If there was ever a diva engulfed in near-mythological passions and controversies, it is surely Maria Callas. Hailed from early on in her career as "La Divina," she became one of the greatest names ever in the world of opera. The career, however, was surrounded by controversy from the very beginning. To this day, over thirty years after her death, she has both dedicated admirers and near-rabid detractors. I frankly admit to being an admirer, and while I understand that anyone as intense and passionate (and uncompromising) as she was is bound to attract intense opposition from some quarters, I still find the way she was treated by back-biting gossipers and the popular press to have been unfair and scandalous.
Maria Callas was born in New York, in 1923, into an unhappy family, with a mother who, by Maria's own account, seems to have been a character penned by Christina Crawford. "Stage Mother" doesn't come close. So intense were the dark passions surrounding Maria from birth that she seems, like Gaia, to have been born the daughter of chaos. Her parents moved back to Greece when Maria was still a child, and she received her earliest education there. Later, as a young woman, she would make her initial career in Italy.
She had been forced into public singing as a child by her mother, so that Maria and the stage were intimates almost from birth. It was not at first a happy relationship. She resented never having had a childhood, and hated singing. She was a fat and unattractive child and felt that she was unloved and pushed into situations against her will. This unpleasant family situation was exacerbated by the war, and her family knew poverty and fear. In many ways, Callas' life reminds me of that of another fiery diva, Galina Vishnevskaya, who likewise suffered a dreadful youth, and was often criticized for being "difficult." War takes no prisoners. There is no shortage of information on the web about Callas' life, and it may be easily consulted there. The Wikipedia article on her is especially good—both scholarly and detailed.
As she grew, Maria came to see in the theater an excellent outlet for her frustrations, and she began to work very hard, both on her voice and on the artistic aspects of singing and acting. She was to become a powerful actress and absolute master of style, especially the grand style of tragedy. A good example of the intensely passionate—and totally convincing—power of her characterizations can be seen in the aria "La Mamma Morta," from Giordano's Andrea Chénier. This is the kind of music in which Callas excelled. We hear in this recording the brilliant marriage of word and music that was so typical of Callas and so noteworthy:
The only words that come to my mind are "Mediterrean Fire." In many ways, Callas was the ultimate singing actress, and in that fact lies the heart of the controversy. Her voice was not always beautiful...nor did she think it had to be. After all, some of the things she is saying are not beautiful...they are terrible. Her voice always tended to reflect—accurately—the emotions she was portraying. The papers and the fans started a gossipy rumor at one point that she was involved in a deadly feud with Renata Tebaldi, who had one of the smoothest, most beautiful voices ever; but that was another myth. They actually respected each other. The feud was certainly about the beautiful versus the sometimes not so beautiful voice. There are fans who believe that a woman should always sing beautifully, with round, covered, lush tones. A great tragedian and actress might not agree. That was the argument.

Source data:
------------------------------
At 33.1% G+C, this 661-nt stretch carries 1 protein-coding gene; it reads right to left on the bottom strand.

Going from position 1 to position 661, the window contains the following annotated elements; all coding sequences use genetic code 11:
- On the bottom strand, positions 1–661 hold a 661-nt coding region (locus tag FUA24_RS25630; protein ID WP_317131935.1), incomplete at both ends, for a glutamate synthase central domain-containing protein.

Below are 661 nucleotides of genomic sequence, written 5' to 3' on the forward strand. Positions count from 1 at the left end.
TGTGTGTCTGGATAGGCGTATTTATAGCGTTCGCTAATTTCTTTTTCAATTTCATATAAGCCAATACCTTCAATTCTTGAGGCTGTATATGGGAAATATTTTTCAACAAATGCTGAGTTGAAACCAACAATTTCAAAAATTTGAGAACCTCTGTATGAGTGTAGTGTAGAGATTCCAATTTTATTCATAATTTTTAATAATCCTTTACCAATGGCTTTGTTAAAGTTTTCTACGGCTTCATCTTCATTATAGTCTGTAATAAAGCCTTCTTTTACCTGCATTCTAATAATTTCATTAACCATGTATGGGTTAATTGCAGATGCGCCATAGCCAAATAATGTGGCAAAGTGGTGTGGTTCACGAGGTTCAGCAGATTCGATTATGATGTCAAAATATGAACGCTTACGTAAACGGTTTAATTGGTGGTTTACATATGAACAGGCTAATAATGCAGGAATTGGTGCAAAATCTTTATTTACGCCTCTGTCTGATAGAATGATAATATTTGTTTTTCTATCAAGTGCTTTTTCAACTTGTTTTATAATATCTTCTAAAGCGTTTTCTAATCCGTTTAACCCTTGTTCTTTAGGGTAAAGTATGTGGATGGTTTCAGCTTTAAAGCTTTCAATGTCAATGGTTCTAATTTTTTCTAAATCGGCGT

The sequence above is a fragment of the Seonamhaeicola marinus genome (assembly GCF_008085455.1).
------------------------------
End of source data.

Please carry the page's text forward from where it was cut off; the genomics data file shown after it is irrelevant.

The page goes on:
There is something else. From the early days of her career, Callas drew down upon herself the bitter jealousy and ridicule of other singers, sopranos especially. While this is not uncommon, in her case it was extreme...even to the point (in the early days) of hissing off stage and trying to distract her. I think I know why. It is because Callas places great demands on her listeners, primarily to the extent she defines and totally takes control of the character she is portraying. What this amounts to, in the eyes of those who might also like to sing the part, is that Callas has stolen the character from them. She has run off, as it were, with Violetta, Tosca, or Elvira. And that is, to other aspirants, unforgivable. Most sopranos just play the character; Callas claims the character's very soul.
Here is the maestra singing "Vissi d'Arte," this time in a filmed scene which will show her magnetic and powerful acting:
It is incredibly moving. Again, utter conviction and the characteristic marriage of word and phrase to music. It is hard to imagine it more convincingly portrayed. The voice itself, as I suggested, was not always beautiful. There can be a sharp edge to it at times. Part of this is the fact that she is at core a mezzo-soprano who by force of will built a top to her voice. Some feel that a huge weight loss in mid-career hurt the voice. Also, she sang an unbelievable variety of roles, ranging from Wagner to Bellini. That can put a strain on even the greatest natural apparatus. Whatever the cause, the result is that there is not always an easy blend between the rich and deep bottom of the voice, which can be contralto-like, and the high top, which can seem thin and sometimes a bit shrill by comparison.
But that, to me at least, is a matter of small concern. The voice always served her dramatic and stylistic intentions, and her fiery and passionate personality, coupled with a magnificent musicality, gave an utterly convincing reality to the greatest heights of tragedy and pathos that even opera is capable of demanding. One in a million. She will always be "La Divina."